Marine and Freshwater Research Marine and Freshwater Research Society
Advances in the aquatic sciences
RESEARCH ARTICLE

Variation in occurrence of the fish-parasitic cymothoid isopod, Anilocra haemuli, infecting French grunt (Haemulon flavolineatum) in the north-eastern Caribbean

Rachel L. Welicky A and Paul C. Sikkel A B

A Department of Biological Sciences, Arkansas State University, PO Box 599, State University, AR 72467, USA.

B Corresponding author. Email: psikkel@astate.edu

Marine and Freshwater Research 65(11) 1018-1026 http://dx.doi.org/10.1071/MF13306
Submitted: 20 November 2013  Accepted: 2 March 2014   Published: 1 October 2014

Abstract

Parasites constitute the majority of coral reef animal diversity and are believed to contribute significantly to host, community and trophic dynamics. Anilocra spp. are large conspicuous ectoparasitic isopods, making them ideal models for host–parasite studies. In the tropical western Atlantic and Caribbean, Anilocra haemuli infects the ecologically important French grunt (Haemulon flavolineatum). French grunt are trophic connectors between reef and seagrass environments, and how A. haemuli infection influences connectivity is unknown. As a first step in understanding the French grunt–A. haemuli association, we conducted reef surveys during three consecutive years to quantify the abundance and prevalence of infected fish on reef sites in the north-eastern Caribbean. We examined their correlations with fish population and aggregation size, and social affiliation. Annual infected fish abundance and prevalence per site ranged from 0–24 fish and 0–66%. Prevalence: (1) appeared autocorrelated within bays among years; (2) was inversely correlated with population and aggregation size, although the statistical significance varied; and (3) was greater for solitary than aggregating fish. Our study provides the most comprehensive dataset for prevalence of any Anilocra spp., and the necessary baseline data for future studies on Anilocra–host dynamics, and the effect of parasites on trophic and habitat connectivity.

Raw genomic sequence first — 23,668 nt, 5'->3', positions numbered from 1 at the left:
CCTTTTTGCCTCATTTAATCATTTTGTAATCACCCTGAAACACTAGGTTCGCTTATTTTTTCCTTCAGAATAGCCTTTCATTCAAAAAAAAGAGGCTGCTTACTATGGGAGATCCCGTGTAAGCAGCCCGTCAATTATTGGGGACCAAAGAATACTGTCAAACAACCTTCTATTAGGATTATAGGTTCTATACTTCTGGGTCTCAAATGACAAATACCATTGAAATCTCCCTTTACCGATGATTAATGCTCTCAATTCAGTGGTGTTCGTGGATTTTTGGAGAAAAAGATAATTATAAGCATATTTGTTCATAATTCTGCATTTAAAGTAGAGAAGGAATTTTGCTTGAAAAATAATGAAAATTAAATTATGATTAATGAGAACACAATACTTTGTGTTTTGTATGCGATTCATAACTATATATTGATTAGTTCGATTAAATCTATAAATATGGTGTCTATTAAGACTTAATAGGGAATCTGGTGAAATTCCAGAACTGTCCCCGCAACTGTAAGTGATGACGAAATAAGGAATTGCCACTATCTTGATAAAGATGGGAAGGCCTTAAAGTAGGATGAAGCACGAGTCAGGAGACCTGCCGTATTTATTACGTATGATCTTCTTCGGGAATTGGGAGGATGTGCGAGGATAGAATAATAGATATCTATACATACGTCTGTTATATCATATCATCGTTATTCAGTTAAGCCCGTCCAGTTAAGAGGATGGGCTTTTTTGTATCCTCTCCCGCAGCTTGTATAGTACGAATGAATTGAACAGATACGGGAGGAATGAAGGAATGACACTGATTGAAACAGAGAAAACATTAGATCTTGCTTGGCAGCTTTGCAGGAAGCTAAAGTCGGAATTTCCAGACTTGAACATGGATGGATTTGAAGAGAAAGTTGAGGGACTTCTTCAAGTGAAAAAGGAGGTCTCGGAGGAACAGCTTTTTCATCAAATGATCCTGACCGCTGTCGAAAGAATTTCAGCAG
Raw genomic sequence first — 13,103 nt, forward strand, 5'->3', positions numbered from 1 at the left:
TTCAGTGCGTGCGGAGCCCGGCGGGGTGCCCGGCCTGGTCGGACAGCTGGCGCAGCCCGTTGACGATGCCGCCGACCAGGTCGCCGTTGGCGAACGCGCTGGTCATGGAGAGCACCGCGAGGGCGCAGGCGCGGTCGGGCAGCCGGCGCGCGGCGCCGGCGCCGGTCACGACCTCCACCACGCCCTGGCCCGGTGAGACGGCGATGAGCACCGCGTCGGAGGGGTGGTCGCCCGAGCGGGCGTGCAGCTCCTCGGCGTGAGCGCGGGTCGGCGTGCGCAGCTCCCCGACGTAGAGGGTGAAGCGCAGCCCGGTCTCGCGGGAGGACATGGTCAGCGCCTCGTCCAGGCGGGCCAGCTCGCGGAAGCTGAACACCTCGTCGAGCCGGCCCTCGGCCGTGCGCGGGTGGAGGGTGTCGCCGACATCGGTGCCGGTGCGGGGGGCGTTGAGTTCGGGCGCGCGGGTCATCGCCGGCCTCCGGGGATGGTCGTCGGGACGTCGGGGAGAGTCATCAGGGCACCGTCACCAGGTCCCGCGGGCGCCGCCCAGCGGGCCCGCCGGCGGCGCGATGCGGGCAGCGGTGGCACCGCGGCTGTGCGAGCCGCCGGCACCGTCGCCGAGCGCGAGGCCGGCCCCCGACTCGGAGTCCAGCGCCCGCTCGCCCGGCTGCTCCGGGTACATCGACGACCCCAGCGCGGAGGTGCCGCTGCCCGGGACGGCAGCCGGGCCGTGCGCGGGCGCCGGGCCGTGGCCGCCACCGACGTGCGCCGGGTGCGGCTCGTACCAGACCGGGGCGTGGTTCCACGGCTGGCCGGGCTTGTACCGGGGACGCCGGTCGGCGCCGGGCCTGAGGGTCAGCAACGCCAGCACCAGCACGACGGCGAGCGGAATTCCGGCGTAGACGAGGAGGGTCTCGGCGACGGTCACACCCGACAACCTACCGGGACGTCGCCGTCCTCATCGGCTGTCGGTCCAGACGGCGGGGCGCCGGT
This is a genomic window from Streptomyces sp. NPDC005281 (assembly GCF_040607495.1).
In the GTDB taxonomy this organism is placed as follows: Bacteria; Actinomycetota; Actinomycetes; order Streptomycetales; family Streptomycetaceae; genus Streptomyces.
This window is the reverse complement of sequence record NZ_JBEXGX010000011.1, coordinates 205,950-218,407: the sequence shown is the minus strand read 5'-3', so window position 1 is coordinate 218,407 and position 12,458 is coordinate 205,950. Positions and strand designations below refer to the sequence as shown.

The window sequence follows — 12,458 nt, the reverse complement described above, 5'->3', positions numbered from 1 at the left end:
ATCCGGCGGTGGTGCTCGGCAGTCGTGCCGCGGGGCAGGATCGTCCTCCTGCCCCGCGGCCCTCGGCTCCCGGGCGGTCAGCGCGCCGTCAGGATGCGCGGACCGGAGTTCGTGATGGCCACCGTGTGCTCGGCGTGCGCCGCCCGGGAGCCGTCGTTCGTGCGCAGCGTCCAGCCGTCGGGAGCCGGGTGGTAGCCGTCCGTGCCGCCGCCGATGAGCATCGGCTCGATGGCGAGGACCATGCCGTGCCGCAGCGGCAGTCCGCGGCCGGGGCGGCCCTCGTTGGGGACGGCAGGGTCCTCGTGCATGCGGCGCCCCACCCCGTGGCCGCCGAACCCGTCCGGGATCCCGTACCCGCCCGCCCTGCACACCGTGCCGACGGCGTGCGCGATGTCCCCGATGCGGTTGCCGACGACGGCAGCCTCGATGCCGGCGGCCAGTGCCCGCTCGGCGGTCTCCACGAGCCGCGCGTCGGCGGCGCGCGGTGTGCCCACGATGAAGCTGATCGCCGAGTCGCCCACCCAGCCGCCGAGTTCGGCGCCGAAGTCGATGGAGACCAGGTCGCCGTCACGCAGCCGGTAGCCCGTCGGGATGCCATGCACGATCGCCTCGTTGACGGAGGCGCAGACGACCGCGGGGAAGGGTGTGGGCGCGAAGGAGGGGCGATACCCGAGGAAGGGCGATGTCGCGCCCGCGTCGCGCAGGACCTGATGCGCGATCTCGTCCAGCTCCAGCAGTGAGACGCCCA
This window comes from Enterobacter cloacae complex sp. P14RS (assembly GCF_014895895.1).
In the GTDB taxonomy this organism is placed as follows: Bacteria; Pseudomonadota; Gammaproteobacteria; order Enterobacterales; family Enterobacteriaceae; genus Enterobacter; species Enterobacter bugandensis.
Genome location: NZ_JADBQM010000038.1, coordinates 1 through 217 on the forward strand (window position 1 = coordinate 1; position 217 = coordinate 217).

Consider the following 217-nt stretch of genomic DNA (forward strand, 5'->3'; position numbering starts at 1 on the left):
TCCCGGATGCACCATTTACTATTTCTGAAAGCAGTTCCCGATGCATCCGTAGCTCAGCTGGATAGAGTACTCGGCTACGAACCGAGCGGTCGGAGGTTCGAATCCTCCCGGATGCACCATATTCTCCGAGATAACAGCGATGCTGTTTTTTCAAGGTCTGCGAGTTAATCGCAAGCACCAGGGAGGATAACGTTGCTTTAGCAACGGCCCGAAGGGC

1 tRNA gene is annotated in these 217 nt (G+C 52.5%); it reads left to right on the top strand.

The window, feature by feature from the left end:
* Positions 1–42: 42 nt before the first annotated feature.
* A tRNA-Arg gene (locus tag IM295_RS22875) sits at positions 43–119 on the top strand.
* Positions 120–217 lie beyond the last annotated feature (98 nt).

Additional keywords: coral reef, dilution effect, fish aggregation, Haemulidae.


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